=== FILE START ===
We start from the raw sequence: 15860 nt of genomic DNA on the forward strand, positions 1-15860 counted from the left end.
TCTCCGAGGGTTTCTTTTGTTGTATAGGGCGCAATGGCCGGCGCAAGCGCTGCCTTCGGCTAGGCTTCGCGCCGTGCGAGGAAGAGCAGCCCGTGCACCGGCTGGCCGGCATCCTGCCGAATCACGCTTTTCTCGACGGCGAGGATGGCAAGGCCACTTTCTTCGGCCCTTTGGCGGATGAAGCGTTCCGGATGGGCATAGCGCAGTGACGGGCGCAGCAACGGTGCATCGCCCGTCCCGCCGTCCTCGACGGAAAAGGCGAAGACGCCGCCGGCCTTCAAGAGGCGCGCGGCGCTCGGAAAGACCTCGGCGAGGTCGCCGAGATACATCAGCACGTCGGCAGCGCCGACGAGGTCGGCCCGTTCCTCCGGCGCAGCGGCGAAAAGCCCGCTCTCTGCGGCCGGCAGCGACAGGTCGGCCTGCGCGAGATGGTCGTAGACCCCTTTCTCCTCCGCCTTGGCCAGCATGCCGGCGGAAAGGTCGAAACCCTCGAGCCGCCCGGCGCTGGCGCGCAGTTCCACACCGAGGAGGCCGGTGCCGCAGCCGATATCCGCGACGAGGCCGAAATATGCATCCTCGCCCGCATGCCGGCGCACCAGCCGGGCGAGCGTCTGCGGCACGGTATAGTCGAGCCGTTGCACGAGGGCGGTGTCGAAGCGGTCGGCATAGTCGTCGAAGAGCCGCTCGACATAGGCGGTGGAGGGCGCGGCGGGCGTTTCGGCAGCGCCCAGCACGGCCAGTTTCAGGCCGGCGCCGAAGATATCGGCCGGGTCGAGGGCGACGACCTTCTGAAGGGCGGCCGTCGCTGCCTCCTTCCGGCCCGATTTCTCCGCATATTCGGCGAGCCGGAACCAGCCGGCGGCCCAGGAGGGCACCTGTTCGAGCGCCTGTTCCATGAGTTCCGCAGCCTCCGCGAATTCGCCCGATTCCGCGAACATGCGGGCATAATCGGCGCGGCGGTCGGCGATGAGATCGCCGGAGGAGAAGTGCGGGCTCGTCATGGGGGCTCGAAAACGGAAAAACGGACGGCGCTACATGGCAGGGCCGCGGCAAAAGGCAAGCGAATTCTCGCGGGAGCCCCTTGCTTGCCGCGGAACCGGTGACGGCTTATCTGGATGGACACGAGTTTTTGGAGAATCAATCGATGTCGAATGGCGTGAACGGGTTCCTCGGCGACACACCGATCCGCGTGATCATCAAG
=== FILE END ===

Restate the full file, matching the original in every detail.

We start from the raw sequence: 15860 nt of genomic DNA on the forward strand, positions 1-15860 counted from the left end.
TCTCCGAGGGTTTCTTTTGTTGTATAGGGCGCAATGGCCGGCGCAAGCGCTGCCTTCGGCTAGGCTTCGCGCCGTGCGAGGAAGAGCAGCCCGTGCACCGGCTGGCCGGCATCCTGCCGAATCACGCTTTTCTCGACGGCGAGGATGGCAAGGCCACTTTCTTCGGCCCTTTGGCGGATGAAGCGTTCCGGATGGGCATAGCGCAGTGACGGGCGCAGCAACGGTGCATCGCCCGTCCCGCCGTCCTCGACGGAAAAGGCGAAGACGCCGCCGGCCTTCAAGAGGCGCGCGGCGCTCGGAAAGACCTCGGCGAGGTCGCCGAGATACATCAGCACGTCGGCAGCGCCGACGAGGTCGGCCCGTTCCTCCGGCGCAGCGGCGAAAAGCCCGCTCTCTGCGGCCGGCAGCGACAGGTCGGCCTGCGCGAGATGGTCGTAGACCCCTTTCTCCTCCGCCTTGGCCAGCATGCCGGCGGAAAGGTCGAAACCCTCGAGCCGCCCGGCGCTGGCGCGCAGTTCCACACCGAGGAGGCCGGTGCCGCAGCCGATATCCGCGACGAGGCCGAAATATGCATCCTCGCCCGCATGCCGGCGCACCAGCCGGGCGAGCGTCTGCGGCACGGTATAGTCGAGCCGTTGCACGAGGGCGGTGTCGAAGCGGTCGGCATAGTCGTCGAAGAGCCGCTCGACATAGGCGGTGGAGGGCGCGGCGGGCGTTTCGGCAGCGCCCAGCACGGCCAGTTTCAGGCCGGCGCCGAAGATATCGGCCGGGTCGAGGGCGACGACCTTCTGAAGGGCGGCCGTCGCTGCCTCCTTCCGGCCCGATTTCTCCGCATATTCGGCGAGCCGGAACCAGCCGGCGGCCCAGGAGGGCACCTGTTCGAGCGCCTGTTCCATGAGTTCCGCAGCCTCCGCGAATTCGCCCGATTCCGCGAACATGCGGGCATAATCGGCGCGGCGGTCGGCGATGAGATCGCCGGAGGAGAAGTGCGGGCTCGTCATGGGGGCTCGAAAACGGAAAAACGGACGGCGCTACATGGCAGGGCCGCGGCAAAAGGCAAGCGAATTCTCGCGGGAGCCCCTTGCTTGCCGCGGAACCGGTGACGGCTTATCTGGATGGACACGAGTTTTTGGAGAATCAATCGATGTCGAATGGCGTGAACGGGTTCCTCGGCGACACACCGATCCGCGTGATCATCAAG